I guess what I'm trying to say is that most of the discussion on Linux's chances of success revolve around its worthiness as a platform, but a good platform isn't enough. There has to be a strategy to attract gaming business, and Linux doesn't really have one that works. Steam's support is nice, but in the long run it just isn't enough given the risks that an EA or iD would have to take as things are.

  • Re:Its Carmack! (Score:4, Insightful)

    by billcopc (196330) <> on Saturday August 04, 2012 @05:25PM (#40880381) Homepage

    MacOS gaming: still sucks in 2012.

    Oh, sure, you have access to about 10% of PC titles, but performance is roughly halved on the same hardware. Only a handful of GPUs are supported in 3D accelerated mode at all. That sounds suspiciously like the Linux gaming experience, no ? Carmack is still quite relevant, and his points ring true because very little has been done on either platform to change the situation.

    Me, I don't care. I have work machines, and I have gaming machines. I use whichever OS is most appropriate for the task at hand. I don't need Linux to be a great gaming platform, because that's what I use for work, not play.

  • Re:After Rage (Score:5, Insightful)

    by billcopc (196330) <> on Saturday August 04, 2012 @05:42PM (#40880511) Homepage

    Carmack's relevance is not overinflated. He is a brilliant programmer. He's just not a designer. That used to be Romero's job, back in the glory days. Romero would put out the cool ideas, and Carmack would bring them to reality.

    A lot of programmers are like that. You can be a technical genius, a creative genius, or somewhere in between. You can even oscillate between the two poles, but I've never heard of anyone being a creative technical genius. They are fundamentally contrasting modes of thought.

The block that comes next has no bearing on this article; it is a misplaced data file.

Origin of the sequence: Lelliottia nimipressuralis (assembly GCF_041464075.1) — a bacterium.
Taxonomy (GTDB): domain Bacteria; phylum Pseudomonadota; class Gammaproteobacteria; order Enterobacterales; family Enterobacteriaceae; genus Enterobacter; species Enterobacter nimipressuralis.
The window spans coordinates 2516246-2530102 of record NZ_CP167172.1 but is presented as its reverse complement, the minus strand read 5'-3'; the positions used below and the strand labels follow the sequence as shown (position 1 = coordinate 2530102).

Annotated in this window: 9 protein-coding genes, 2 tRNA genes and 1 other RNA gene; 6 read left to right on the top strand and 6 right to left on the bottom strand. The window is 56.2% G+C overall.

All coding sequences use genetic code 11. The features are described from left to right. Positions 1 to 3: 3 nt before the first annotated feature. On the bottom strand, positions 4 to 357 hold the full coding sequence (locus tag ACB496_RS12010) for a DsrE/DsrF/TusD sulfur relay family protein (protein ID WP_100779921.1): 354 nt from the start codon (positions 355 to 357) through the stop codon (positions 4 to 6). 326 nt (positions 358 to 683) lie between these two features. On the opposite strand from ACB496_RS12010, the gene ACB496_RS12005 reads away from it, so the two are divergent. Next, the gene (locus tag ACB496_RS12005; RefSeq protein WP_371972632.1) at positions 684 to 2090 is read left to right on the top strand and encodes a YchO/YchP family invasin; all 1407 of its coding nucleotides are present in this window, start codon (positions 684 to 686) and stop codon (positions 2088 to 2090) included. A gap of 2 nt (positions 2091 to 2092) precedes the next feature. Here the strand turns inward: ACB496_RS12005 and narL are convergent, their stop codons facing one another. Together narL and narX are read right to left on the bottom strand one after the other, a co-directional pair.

Give the man a great, fleshed-out concept and he will turn it into a top-tier game. He has a gift for tackling complex, multi-faceted problems that seem insurmountable. He just needs someone to provide those challenges, otherwise he will continue to churn out the same tired old crap.

  • Re:Its Carmack! (Score:4, Insightful)

    by sortius_nod (1080919) on Saturday August 04, 2012 @07:07PM (#40881139) Homepage

    Regardless, I'd say he's pretty familiar with the gaming market with a better-than-average understanding of how viable the platform is.

    Yes, because Carmack really hit the mark with critically panned Rage. These days I'd trust Newell's judgement more than I'd trust Carmack.

    Carmack is living in the 90's, it's been at least a decade since he's made anything of worth, I rate him as useless as Romero. Fossils that tell us a lot about the past but nothing of the future.

  • Re:Its Carmack! (Score:5, Insightful)

    by Alex Belits (437) * on Saturday August 04, 2012 @08:31PM (#40881729) Homepage